Tuesday, November 11th. – There! There’s a date for you. I shall be in Mentone for my birthday, with plenty of nice letters to read. I went away across the Rhone and up the hill on the other side that I might see the town from a distance.
Avignon followed me with its bells and drums and bugles; for the old city has no equal for multitude of such noises.
Crossing the bridge and seeing the brown turbid water foam and eddy about the piers, one could scarce believe one’s eyes when one looked down upon the stream and saw the smooth blue mirroring tree and hill.
Over on the other side, the sun beat down so furiously on the white road that I was glad to keep in the shadow and, when the occasion offered, to turn aside among the olive-yards. It was nine years and six months since I had been in an olive-yard. I found myself much changed, not so gay, but wiser and more happy. I read your letter […] again, and sat awhile looking down over the tawny plain and at the fantastic outline of the city. The hills seemed just fainting into the sky; even the great peak above Carpentras (Lord knows how many metres above the sea) seemed unsubstantial and thin in the breadth and potency of the sunshine.
I should like to stay longer here but I can’t. I am driven forward by restlessness, and leave this afternoon about two. I am just going out now to visit again the church, castle, and hill, for the sake of the magnificent panorama, and besides, because it is the friendliest spot in all Avignon to me.
Later – You cannot picture to yourself anything more steeped in hard bright sunshine than the view from the hill. The immovable inky shadow of the old bridge on the fleeting surface of the yellow river seemed more solid than the bridge itself.
Just in the place where I sat yesterday evening a shaven man in a velvet cap was studying music – evidently one of the singers for La Muette de Portici at the theatre to-night.
I turned back as I went away: the white Christ stood out in strong relief on his brown cross against the blue sky, and the four kneeling angels and lanterns grouped themselves about the foot with a symmetry that was almost laughable; the musician read on at his music, and counted time with his hand on the stone step.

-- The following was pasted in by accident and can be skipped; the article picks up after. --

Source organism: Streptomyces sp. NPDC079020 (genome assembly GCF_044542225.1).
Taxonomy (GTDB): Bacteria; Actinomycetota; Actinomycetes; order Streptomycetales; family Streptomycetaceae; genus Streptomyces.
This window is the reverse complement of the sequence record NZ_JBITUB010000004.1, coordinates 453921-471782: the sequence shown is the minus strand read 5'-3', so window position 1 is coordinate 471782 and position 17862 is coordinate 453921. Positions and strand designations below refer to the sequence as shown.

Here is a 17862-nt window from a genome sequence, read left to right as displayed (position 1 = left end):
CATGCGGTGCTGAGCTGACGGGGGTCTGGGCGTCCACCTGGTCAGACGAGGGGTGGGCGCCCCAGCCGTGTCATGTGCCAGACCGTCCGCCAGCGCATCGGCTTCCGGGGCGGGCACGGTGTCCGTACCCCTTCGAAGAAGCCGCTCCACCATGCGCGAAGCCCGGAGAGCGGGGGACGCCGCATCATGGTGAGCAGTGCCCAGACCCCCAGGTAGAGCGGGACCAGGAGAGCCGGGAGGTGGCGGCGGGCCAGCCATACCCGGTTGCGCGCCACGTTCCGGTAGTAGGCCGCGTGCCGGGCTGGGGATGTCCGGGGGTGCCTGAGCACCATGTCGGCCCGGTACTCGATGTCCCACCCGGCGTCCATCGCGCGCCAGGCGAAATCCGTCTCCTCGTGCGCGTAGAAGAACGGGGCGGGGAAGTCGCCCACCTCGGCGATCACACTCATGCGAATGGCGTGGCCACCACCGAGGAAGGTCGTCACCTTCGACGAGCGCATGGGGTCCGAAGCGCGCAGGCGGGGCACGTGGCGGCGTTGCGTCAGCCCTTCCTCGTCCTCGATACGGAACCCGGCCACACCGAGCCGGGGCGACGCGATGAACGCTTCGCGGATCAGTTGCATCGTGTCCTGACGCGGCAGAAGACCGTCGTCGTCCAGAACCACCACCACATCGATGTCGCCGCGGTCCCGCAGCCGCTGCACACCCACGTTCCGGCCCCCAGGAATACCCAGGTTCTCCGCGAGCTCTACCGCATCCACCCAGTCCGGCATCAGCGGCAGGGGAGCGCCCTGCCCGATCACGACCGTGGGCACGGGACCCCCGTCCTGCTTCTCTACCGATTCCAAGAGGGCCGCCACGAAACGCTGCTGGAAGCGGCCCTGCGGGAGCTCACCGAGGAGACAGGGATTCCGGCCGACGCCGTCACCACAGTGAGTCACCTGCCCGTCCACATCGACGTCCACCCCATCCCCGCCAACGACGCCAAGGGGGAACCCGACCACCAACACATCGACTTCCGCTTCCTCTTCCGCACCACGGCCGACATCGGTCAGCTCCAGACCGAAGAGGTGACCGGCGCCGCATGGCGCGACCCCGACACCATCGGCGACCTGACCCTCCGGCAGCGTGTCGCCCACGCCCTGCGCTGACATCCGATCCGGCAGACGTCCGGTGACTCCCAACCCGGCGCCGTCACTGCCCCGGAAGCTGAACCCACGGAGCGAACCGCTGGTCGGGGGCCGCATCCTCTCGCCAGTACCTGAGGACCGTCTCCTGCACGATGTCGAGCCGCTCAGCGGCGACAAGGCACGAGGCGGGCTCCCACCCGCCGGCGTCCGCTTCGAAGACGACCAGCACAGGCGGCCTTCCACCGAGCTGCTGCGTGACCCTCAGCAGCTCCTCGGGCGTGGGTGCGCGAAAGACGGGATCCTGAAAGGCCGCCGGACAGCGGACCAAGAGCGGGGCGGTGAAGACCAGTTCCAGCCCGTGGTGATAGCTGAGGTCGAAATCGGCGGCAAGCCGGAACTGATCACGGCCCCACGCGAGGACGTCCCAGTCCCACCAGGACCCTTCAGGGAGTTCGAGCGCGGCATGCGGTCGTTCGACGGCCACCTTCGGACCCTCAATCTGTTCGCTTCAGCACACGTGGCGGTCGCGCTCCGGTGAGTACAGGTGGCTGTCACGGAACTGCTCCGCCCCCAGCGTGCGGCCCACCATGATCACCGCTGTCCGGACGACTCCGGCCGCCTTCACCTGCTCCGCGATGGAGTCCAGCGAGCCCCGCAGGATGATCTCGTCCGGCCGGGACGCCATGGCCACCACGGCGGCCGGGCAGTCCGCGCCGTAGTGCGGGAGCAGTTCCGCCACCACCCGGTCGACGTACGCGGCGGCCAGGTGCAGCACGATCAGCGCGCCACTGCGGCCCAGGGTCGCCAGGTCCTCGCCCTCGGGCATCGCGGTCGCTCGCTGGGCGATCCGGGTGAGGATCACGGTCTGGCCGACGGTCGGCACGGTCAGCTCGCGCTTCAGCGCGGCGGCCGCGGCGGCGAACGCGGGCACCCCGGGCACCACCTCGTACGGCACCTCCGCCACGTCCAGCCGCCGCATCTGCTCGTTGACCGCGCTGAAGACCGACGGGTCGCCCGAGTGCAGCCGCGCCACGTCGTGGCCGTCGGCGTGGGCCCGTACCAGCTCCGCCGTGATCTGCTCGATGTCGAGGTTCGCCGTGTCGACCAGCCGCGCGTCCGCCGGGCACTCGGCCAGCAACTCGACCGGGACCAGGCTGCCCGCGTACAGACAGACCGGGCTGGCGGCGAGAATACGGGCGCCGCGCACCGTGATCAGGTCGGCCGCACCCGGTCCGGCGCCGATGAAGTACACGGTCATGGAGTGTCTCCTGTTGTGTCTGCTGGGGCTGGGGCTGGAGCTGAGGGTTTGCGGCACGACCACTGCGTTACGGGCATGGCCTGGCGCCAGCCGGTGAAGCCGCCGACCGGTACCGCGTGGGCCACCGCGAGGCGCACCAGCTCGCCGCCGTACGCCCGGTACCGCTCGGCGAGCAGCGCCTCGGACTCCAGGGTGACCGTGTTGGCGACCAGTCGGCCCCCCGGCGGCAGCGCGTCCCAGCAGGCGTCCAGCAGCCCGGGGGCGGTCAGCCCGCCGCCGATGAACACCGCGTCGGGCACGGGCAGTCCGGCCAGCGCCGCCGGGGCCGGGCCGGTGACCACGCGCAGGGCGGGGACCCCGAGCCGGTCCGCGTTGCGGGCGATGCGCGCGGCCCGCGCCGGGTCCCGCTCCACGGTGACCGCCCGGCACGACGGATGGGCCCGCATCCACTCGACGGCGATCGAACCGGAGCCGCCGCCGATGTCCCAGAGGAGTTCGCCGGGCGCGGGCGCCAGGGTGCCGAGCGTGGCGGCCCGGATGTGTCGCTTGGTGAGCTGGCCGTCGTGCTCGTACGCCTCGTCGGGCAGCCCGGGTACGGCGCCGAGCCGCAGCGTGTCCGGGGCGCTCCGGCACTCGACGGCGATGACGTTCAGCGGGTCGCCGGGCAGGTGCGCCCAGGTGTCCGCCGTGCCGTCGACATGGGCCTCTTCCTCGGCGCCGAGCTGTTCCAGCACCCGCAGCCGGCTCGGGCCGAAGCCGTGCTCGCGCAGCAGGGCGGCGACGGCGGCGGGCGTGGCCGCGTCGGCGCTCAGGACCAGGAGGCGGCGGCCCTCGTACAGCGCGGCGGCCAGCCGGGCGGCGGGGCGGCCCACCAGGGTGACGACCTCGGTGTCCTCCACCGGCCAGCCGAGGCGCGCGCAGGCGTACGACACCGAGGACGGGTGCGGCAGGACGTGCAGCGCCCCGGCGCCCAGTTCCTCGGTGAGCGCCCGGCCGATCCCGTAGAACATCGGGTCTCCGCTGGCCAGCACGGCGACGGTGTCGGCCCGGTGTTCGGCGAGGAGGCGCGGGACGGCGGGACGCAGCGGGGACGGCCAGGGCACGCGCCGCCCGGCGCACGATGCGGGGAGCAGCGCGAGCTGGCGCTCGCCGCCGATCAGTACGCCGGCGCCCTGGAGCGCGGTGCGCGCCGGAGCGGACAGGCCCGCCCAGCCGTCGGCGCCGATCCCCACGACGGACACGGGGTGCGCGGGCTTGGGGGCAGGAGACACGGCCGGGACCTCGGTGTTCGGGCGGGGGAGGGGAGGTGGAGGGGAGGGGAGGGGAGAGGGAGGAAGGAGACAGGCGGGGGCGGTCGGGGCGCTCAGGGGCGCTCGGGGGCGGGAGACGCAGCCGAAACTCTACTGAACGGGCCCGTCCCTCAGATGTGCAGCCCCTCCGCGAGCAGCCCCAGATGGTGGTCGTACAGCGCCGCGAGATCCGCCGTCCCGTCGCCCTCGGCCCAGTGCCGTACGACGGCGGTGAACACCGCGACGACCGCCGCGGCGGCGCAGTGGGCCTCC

Menton, November 12th. – […] My first enthusiasm was on rising at Orange and throwing open the shutters. Such a great living flood of sunshine poured in upon me, that I confess to having danced and expressed my satisfaction aloud; in the middle of which the boots came to the door with hot water, to my great confusion.
To-day has been one long delight, coming to a magnificent climax on my arrival here. I gave up my baggage to an hotel porter and set off to walk at once. I was somewhat confused as yet as to my directions, for the station of course was new to me, and the hills had not sufficiently opened out to let me recognise the peaks. Suddenly, as I was going forward slowly in this confusion of mind, I was met by a great volley of odours out of the lemon and orange gardens, and the past linked on to the present, and in a moment, in the twinkling of an eye, the whole scene fell before me into order, and I was at home. I nearly danced again.
I suppose I must send off this to-night to notify my arrival in safety and good-humour and, I think, in good health, before relapsing into the old weekly vein. I hope this time to send you a weekly dose of sunshine from the south, instead of the jet of snell Edinburgh, east wind that used to was.
[…] – Ever your faithful friend,